Vegetarians and vegans rejoice: This popular Thai restaurant is entirely meat- (and fish sauce) free. The space is casual, but comfortable, with dark wooden booths and dim lighting. Though the menu focuses on vegetables, there are also plenty of meatless substitutes for chicken, shrimp, catfish, lamb and beef. The faux-meat skewers, samosas, and 'wing bombs' (deep-fried veggie-chicken wings) are popular appetizers, while the curries – ranging from pumpkin to fish-free–'seafood' – are recommended mains.

Opened in 2019 by the team behind Kin Khao, Nari Thai is one of the newest and most exciting Thai restaurants in SF. While Kin Khao is more of a relaxed, party vibe, Nari leans toward the more sophisticated side of the spectrum. Located in Japantown's Hotel Kabuki, the large and elegant dining room features greenery, large windows and banquettes with Thai-inspired fabrics. The menu at Nari – which translates to 'woman' – is vibrant and varied, with appetizers like a spicy mango salad and seafood curry grilled in a banana leaf. Main entrees rang from a wok-tossed chicken in a bright curry paste to a tender lamb shank in massaman curry.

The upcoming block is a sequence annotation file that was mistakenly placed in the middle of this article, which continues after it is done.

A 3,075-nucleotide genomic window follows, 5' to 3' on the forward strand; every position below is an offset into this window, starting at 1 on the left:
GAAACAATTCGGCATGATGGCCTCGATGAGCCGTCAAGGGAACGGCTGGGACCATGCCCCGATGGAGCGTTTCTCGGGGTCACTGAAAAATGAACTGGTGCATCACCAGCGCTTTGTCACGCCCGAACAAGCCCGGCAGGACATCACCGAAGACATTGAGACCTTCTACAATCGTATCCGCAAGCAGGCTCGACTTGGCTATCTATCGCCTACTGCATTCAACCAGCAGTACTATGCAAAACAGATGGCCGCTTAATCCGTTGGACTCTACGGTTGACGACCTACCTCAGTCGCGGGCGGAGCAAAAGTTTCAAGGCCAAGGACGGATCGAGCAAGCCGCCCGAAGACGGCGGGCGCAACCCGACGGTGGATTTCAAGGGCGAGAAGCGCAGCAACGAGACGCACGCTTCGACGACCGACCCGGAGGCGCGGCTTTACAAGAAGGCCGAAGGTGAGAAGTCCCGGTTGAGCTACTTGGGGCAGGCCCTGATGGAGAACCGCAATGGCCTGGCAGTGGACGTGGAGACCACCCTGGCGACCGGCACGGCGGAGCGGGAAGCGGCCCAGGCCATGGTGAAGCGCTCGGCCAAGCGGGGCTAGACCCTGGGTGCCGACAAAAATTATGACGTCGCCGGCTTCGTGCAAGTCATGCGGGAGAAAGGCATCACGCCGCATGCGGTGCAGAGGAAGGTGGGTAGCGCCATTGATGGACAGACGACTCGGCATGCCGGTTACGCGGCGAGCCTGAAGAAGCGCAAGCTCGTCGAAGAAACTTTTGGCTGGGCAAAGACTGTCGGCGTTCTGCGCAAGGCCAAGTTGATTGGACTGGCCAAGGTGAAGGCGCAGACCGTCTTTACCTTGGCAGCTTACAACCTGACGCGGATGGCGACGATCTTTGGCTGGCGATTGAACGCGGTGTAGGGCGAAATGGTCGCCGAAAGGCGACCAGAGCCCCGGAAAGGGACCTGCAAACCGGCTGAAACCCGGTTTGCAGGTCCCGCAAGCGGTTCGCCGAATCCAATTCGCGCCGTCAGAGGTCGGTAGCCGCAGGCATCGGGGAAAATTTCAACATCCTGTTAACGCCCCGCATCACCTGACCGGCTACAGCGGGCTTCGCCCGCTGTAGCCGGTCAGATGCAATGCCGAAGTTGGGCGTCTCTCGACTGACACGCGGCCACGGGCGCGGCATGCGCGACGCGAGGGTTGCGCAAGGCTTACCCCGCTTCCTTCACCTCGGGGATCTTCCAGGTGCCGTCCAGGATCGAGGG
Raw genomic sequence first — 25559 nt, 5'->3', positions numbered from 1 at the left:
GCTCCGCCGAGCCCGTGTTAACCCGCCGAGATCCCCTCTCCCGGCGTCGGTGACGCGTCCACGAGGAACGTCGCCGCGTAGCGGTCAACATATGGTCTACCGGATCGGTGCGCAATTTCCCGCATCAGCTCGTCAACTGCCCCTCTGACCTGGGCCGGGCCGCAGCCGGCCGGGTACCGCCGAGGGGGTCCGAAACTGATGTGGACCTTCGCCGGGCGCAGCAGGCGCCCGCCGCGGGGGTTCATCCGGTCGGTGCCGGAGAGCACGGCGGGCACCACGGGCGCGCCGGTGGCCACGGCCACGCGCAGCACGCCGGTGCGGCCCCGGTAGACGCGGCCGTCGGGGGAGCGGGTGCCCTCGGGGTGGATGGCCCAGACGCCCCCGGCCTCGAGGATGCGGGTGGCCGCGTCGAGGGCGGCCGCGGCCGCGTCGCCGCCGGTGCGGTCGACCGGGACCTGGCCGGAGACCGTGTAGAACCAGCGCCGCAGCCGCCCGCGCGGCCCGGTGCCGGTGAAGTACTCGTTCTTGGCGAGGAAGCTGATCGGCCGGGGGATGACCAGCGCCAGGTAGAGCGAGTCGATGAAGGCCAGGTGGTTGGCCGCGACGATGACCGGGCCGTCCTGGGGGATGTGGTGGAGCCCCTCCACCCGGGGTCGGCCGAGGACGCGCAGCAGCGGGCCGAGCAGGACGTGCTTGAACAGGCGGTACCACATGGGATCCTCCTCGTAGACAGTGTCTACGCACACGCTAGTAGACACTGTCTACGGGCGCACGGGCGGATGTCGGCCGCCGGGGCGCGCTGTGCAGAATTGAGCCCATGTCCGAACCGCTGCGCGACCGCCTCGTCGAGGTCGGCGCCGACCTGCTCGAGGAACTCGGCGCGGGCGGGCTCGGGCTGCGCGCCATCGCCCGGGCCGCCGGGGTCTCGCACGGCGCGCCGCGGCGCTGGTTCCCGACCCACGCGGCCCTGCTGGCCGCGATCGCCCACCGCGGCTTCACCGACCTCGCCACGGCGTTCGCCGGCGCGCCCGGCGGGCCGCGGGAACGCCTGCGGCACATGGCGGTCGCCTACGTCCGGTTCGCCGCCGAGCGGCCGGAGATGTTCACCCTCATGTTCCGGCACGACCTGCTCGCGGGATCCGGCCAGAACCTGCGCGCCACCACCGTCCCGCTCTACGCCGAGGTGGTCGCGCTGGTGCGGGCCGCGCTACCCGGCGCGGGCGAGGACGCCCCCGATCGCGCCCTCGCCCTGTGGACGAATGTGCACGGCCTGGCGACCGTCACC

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  • Restaurants
  • Thai
  • Civic Center
  • price 2 of 4

House of Thai has been serving classic, unpretentious food for nearly two decades. Shunning Americanized Thai fare, the menu is spicy and wide-ranging, from curries and noodle dishes to rice plates. Start with specialties like the ka moo (a fiery pork-leg stew), the moo grob gra praw (sauteed pork belly flavored with chili, onion, peppers, and basil), or the deep-fried catfish. The latter comes topped with shiitake mushrooms, carrots, onions, peppers, and ginger and is doused in a house-made plum sauce.

  • Restaurants
  • Thai
  • Mission Dolores
  • price 2 of 4